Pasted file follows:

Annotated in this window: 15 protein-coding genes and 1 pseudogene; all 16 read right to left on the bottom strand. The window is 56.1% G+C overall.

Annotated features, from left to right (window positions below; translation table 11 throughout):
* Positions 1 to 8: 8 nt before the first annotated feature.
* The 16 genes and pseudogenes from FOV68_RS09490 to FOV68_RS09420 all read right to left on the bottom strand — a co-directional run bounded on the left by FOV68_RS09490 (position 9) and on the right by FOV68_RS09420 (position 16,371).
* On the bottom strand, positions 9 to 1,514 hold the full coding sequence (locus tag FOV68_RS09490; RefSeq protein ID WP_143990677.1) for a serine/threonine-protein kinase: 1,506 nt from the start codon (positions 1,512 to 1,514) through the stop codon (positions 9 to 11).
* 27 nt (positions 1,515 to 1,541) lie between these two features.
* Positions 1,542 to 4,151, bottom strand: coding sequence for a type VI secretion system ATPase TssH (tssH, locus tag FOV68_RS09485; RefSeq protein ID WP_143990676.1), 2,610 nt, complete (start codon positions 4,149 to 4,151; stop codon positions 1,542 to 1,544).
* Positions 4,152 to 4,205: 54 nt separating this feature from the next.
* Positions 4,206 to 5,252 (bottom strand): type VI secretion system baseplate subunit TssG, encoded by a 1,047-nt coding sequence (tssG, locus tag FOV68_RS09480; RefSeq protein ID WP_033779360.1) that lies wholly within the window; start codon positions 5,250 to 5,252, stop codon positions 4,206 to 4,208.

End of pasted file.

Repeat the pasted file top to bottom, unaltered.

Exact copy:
Annotated in this window: 15 protein-coding genes and 1 pseudogene; all 16 read right to left on the bottom strand. The window is 56.1% G+C overall.

Annotated features, from left to right (window positions below; translation table 11 throughout):
* Positions 1 to 8: 8 nt before the first annotated feature.
* The 16 genes and pseudogenes from FOV68_RS09490 to FOV68_RS09420 all read right to left on the bottom strand — a co-directional run bounded on the left by FOV68_RS09490 (position 9) and on the right by FOV68_RS09420 (position 16,371).
* On the bottom strand, positions 9 to 1,514 hold the full coding sequence (locus tag FOV68_RS09490; RefSeq protein ID WP_143990677.1) for a serine/threonine-protein kinase: 1,506 nt from the start codon (positions 1,512 to 1,514) through the stop codon (positions 9 to 11).
* 27 nt (positions 1,515 to 1,541) lie between these two features.
* Positions 1,542 to 4,151, bottom strand: coding sequence for a type VI secretion system ATPase TssH (tssH, locus tag FOV68_RS09485; RefSeq protein ID WP_143990676.1), 2,610 nt, complete (start codon positions 4,149 to 4,151; stop codon positions 1,542 to 1,544).
* Positions 4,152 to 4,205: 54 nt separating this feature from the next.
* Positions 4,206 to 5,252 (bottom strand): type VI secretion system baseplate subunit TssG, encoded by a 1,047-nt coding sequence (tssG, locus tag FOV68_RS09480; RefSeq protein ID WP_033779360.1) that lies wholly within the window; start codon positions 5,250 to 5,252, stop codon positions 4,206 to 4,208.